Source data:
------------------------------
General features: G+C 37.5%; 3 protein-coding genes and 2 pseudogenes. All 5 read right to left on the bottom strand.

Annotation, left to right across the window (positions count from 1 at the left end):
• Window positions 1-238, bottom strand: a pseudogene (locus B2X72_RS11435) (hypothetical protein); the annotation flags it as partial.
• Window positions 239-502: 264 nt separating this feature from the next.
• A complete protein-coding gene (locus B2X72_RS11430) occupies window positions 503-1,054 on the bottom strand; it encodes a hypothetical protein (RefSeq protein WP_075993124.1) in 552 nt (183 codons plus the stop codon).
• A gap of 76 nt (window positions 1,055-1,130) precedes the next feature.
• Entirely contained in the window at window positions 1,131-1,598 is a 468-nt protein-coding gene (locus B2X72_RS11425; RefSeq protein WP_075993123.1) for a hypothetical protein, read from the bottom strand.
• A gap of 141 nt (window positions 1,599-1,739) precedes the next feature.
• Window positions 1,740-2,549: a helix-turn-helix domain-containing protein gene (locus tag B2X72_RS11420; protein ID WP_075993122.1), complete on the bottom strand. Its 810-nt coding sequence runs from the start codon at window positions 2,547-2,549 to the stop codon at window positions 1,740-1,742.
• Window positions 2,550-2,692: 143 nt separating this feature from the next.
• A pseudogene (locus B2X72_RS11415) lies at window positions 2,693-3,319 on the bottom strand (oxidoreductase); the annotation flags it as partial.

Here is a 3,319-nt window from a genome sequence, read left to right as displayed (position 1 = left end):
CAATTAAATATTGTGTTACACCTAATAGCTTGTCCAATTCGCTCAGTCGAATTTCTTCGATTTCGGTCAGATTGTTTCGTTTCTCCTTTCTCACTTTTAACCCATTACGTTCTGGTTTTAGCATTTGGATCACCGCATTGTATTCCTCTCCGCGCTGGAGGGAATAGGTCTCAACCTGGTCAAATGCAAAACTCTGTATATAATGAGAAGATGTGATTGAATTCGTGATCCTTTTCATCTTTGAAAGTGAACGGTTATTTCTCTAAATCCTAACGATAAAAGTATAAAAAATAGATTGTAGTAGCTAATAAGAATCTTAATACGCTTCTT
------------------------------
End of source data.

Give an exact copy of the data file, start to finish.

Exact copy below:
General features: G+C 37.5%; 3 protein-coding genes and 2 pseudogenes. All 5 read right to left on the bottom strand.

Annotation, left to right across the window (positions count from 1 at the left end):
• Window positions 1-238, bottom strand: a pseudogene (locus B2X72_RS11435) (hypothetical protein); the annotation flags it as partial.
• Window positions 239-502: 264 nt separating this feature from the next.
• A complete protein-coding gene (locus B2X72_RS11430) occupies window positions 503-1,054 on the bottom strand; it encodes a hypothetical protein (RefSeq protein WP_075993124.1) in 552 nt (183 codons plus the stop codon).
• A gap of 76 nt (window positions 1,055-1,130) precedes the next feature.
• Entirely contained in the window at window positions 1,131-1,598 is a 468-nt protein-coding gene (locus B2X72_RS11425; RefSeq protein WP_075993123.1) for a hypothetical protein, read from the bottom strand.
• A gap of 141 nt (window positions 1,599-1,739) precedes the next feature.
• Window positions 1,740-2,549: a helix-turn-helix domain-containing protein gene (locus tag B2X72_RS11420; protein ID WP_075993122.1), complete on the bottom strand. Its 810-nt coding sequence runs from the start codon at window positions 2,547-2,549 to the stop codon at window positions 1,740-1,742.
• Window positions 2,550-2,692: 143 nt separating this feature from the next.
• A pseudogene (locus B2X72_RS11415) lies at window positions 2,693-3,319 on the bottom strand (oxidoreductase); the annotation flags it as partial.

Here is a 3,319-nt window from a genome sequence, read left to right as displayed (position 1 = left end):
CAATTAAATATTGTGTTACACCTAATAGCTTGTCCAATTCGCTCAGTCGAATTTCTTCGATTTCGGTCAGATTGTTTCGTTTCTCCTTTCTCACTTTTAACCCATTACGTTCTGGTTTTAGCATTTGGATCACCGCATTGTATTCCTCTCCGCGCTGGAGGGAATAGGTCTCAACCTGGTCAAATGCAAAACTCTGTATATAATGAGAAGATGTGATTGAATTCGTGATCCTTTTCATCTTTGAAAGTGAACGGTTATTTCTCTAAATCCTAACGATAAAAGTATAAAAAATAGATTGTAGTAGCTAATAAGAATCTTAATACGCTTCTT